Belladonna is a mystery point-and-click adventure in classic style. When the game starts
you wake up in an empty laboratory; a creation brought back from the dead. You
have no name, no identity and no memories. What do you do? You soon find a few
hasty journal notes, which gives you some hints as to who brought you to life
and why, but as you claw your way out of the laboratory and towards the big
world, you start to realise that more have happened to lead up to your
re-animation than you previously believed.
In many ways Belladonna can been seen not as a game, but more of a short novel, only
instead of turning the next page you actually have to walk over there. There
are many reasons I choose to make Belladonna into a game and not a book, but
the biggest one the experience of finding out more and more about the back
story, where player and the player is on exactly the same level. The
assumptions the player makes based on what is visible in the first level will
give the player character all the knowledge she has.
Now, I have never undertaken a task like this before. In fact, this is the first time
I work on a game production that has any type of complete narrative whatsoever.
But how hard can it be, right? I have written stories before, and I have made
games before, after all. Here are some of the difficulties and tricks I have
run in to:
1. How is the story delivered?
The story pieces mainly come in the form of lost journal pages, written by several of the
game’s characters, which you pick up and collect throughout the game. This type
of story deliverance in a games has been seen before; 2K’s Bioshock for
instance let’s you pick up cryptic, recorded messages hidden here and there as
by mischievous gnomes (that is, level designers).
In Bioshock, however, these story snippets are often more of an extra seasoning on
top of the massive narrative that makes that particular game what it is. It is
quite possible to play through the game without listening to a single one. In
Belladonna they are crucial to the whole experience.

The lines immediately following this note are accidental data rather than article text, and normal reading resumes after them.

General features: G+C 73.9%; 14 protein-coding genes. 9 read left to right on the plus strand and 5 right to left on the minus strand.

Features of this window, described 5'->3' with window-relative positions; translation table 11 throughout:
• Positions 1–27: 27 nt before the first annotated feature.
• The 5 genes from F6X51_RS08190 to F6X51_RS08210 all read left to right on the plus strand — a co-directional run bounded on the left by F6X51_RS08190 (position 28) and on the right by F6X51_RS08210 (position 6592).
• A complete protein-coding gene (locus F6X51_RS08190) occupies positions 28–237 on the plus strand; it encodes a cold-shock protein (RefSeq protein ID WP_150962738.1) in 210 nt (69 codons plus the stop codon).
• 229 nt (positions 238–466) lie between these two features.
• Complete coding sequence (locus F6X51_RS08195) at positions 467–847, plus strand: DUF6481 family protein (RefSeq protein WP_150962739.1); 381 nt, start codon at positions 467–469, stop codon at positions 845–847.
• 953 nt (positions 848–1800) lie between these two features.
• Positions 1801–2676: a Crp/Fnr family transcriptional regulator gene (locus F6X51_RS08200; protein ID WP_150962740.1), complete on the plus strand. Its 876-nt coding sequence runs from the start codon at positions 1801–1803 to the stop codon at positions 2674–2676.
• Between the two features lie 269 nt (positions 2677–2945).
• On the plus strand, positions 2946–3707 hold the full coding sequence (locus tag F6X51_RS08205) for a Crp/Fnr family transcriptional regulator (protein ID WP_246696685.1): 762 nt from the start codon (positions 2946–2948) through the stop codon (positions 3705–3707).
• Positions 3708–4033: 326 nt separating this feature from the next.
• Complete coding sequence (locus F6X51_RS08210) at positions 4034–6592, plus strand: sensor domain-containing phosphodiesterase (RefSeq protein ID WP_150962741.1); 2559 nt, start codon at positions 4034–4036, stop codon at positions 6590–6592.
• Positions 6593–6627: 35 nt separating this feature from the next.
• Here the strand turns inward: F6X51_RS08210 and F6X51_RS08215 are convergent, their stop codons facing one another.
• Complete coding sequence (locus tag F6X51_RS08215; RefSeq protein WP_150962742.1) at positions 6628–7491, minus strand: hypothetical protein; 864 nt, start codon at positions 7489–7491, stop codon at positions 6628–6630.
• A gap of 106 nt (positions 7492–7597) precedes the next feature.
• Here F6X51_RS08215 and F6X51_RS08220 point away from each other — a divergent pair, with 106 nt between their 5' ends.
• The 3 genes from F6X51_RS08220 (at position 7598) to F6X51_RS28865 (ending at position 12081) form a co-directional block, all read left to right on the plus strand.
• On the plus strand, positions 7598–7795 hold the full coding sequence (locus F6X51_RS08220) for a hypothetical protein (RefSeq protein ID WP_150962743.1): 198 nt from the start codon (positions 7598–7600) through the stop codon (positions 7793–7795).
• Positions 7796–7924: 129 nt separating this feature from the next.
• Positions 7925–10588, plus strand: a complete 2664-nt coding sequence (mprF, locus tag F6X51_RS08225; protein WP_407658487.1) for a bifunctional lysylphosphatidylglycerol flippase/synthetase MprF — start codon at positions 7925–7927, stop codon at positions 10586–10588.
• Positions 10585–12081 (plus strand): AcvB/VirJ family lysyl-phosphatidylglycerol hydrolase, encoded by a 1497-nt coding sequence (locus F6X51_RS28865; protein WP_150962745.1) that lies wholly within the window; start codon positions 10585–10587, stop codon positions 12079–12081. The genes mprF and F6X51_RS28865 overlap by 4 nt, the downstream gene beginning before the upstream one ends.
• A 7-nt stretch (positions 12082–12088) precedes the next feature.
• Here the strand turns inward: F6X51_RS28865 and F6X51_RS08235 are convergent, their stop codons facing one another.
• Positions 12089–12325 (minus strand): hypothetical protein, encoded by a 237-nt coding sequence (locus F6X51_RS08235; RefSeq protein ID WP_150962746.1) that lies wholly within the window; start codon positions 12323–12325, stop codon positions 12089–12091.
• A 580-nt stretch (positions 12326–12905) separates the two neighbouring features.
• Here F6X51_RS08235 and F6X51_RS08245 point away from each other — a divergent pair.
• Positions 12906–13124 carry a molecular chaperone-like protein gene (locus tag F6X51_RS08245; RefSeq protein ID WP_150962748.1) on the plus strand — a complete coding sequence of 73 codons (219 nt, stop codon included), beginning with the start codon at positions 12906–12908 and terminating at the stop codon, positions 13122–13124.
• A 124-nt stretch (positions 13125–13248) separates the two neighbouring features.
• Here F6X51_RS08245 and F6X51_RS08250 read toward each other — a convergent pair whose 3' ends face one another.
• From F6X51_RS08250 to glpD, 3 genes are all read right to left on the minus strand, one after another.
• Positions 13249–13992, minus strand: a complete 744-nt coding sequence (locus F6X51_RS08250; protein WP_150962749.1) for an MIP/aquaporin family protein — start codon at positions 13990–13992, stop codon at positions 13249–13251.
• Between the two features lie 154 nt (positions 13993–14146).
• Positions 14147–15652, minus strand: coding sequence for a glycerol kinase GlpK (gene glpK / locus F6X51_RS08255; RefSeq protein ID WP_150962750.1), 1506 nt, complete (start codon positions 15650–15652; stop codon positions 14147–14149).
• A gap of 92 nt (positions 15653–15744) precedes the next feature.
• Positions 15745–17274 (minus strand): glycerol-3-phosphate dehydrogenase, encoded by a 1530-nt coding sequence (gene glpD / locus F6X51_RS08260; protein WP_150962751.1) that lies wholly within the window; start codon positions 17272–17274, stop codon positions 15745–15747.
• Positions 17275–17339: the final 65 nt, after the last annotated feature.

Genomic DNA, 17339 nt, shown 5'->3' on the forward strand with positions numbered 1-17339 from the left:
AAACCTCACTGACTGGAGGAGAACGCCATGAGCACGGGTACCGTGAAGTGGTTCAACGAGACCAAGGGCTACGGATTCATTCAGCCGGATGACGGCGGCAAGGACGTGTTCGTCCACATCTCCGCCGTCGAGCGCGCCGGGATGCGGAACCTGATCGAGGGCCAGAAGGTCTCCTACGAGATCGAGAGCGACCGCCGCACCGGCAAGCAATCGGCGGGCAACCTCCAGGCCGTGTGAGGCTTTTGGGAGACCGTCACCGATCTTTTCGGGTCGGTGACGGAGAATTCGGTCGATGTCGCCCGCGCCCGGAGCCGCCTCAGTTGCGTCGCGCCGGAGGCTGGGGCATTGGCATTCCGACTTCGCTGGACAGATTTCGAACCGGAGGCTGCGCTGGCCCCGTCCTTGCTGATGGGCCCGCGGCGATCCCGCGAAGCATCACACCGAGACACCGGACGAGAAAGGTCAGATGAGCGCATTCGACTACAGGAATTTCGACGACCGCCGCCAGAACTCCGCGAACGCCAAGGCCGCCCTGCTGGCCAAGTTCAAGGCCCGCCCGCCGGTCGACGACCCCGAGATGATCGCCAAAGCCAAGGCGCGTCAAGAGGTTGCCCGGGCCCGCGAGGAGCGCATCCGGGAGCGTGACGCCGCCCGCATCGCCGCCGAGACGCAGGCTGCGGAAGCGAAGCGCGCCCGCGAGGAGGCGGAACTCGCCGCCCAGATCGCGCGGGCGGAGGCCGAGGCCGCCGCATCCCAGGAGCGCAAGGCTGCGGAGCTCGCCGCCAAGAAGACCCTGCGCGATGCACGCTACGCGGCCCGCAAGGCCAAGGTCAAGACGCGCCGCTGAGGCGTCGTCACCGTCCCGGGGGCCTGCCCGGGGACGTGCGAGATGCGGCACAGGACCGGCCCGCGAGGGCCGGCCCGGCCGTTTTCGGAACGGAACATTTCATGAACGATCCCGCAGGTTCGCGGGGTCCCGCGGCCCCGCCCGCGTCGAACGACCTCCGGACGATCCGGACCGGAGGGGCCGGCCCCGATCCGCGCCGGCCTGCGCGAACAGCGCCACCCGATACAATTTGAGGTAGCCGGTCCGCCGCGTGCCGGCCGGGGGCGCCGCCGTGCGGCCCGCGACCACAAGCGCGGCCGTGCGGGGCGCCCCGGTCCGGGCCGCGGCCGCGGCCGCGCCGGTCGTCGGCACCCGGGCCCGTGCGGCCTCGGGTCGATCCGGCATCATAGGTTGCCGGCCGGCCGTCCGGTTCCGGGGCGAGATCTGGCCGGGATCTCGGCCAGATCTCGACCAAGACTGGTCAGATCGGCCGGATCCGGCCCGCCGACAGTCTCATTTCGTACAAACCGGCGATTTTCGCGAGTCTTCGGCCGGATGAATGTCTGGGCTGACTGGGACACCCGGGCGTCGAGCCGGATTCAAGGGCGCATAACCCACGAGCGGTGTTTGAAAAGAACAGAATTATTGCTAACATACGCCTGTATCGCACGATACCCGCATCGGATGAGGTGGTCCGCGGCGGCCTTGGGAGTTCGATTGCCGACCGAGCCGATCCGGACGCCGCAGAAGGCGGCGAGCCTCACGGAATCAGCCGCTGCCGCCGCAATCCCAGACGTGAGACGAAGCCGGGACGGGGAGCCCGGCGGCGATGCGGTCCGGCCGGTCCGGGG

As I mentioned above, what I am working with here is pretty much a novel, where all
pages have been torn out and scattered throughout a game. I will talk more
about what I do to intertwine story and gameplay, but the fact remains that a
big part of Belladonna is picking up pages of text and read through them. The
problem with this is: what happens if the player misses, or wilfully ignores,
one or several of the journal pages? She will lose track of the whole game
experience and everything will big a great mess.
2. How do I know it really is delivered?
First of all: the diary pages are never hidden. It will be practically impossible for
the player to miss a page, unless she wilfully ignores it and walks right by.
But why are the pages from private journals and letters lying around right
there on the floor of the basement? The answer is of course that the game
design dictates that this would be a good place for the player to acquire this
information. My guess is that, right before the events of Belladonna takes
place, a “paper nuke” went off, with a huge blast wave that left everything
completely untouched, except every piece of paper in the castle, which was
scattered all over the place. This gets especially ridiculous when you, by the end of the game, enter an old mausoleum that has not been breached for generations; only find a note on the floor
written mere weeks ago.
On top of this I am also working on a small particle effect, or a similar solution, that
will draw even more attention to the missing journal pages. I am even debating
a feature, where whenever you leave a room and haven’t picked up all the pages
the player character will mention that she thinks there are more to explore,
before leaving the room. The important part is that she does leave the room. I
do not want to force any player for go back and seek out every single secret in
order to proceed. If you really want to, against all recommendations, get to
the end of the game and not read a single line of text, you should be able to.
In conclusion, I try to make the act of picking up and reading a new page very
easy, and missing a page very difficult.
3. Continue making important things easy – the interface
I have also spent a great deal of time on designing the sort of inventory menu where
all the collected pages end up. Most of the time you will find the pages in
chronological order, but not always, and the story is told form a few parallel
viewpoints. To illustrate this I wanted a layout that showed in which order the
pages are supposed to be read. The current arrangement has two tracks that
follow each other in a loop. One track is the narrative of Belladonna herself,
and the other is the notes written by the doctor who developed the re-animation
Clicking a thumbnail will open up a big, readable version of the page, covering pretty
much the whole screen. But how do you know which thumbnail is which when all of
them just show some minuscule text you can’t read? I intend to work a lot with
the silhouette of the text, to make every page unique and distinguishable even
in thumbnail formant. I am also thinking of adding small sketches, doodlings
and maybe surgical notes on many of them. Each character will also get a unique
letterhead with his or her name, almost like a logo on the top of every page.
The result will be that every thumbnail will correspond to a specific page, and
the player will easily be able to open the letter she was looking for.
4. Fonts and readability
In the spirit of making the journal pages easy to read, let’s talk about fonts. I have